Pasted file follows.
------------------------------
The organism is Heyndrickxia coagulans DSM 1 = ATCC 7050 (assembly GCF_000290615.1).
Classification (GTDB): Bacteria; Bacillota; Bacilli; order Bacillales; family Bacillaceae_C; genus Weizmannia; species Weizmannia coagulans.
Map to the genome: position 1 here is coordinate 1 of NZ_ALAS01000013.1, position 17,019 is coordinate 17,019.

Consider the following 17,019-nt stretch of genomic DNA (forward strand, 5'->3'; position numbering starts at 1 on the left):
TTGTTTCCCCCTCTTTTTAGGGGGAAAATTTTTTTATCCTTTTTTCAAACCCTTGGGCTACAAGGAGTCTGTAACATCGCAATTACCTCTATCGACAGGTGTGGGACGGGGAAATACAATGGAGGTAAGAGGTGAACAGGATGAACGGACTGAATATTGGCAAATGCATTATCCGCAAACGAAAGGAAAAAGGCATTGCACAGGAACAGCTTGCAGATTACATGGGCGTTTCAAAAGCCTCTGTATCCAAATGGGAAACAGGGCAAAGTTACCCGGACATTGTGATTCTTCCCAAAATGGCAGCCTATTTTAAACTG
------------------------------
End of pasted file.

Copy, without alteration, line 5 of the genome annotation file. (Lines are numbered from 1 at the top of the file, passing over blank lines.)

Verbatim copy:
TTGTTTCCCCCTCTTTTTAGGGGGAAAATTTTTTTATCCTTTTTTCAAACCCTTGGGCTACAAGGAGTCTGTAACATCGCAATTACCTCTATCGACAGGTGTGGGACGGGGAAATACAATGGAGGTAAGAGGTGAACAGGATGAACGGACTGAATATTGGCAAATGCATTATCCGCAAACGAAAGGAAAAAGGCATTGCACAGGAACAGCTTGCAGATTACATGGGCGTTTCAAAAGCCTCTGTATCCAAATGGGAAACAGGGCAAAGTTACCCGGACATTGTGATTCTTCCCAAAATGGCAGCCTATTTTAAACTG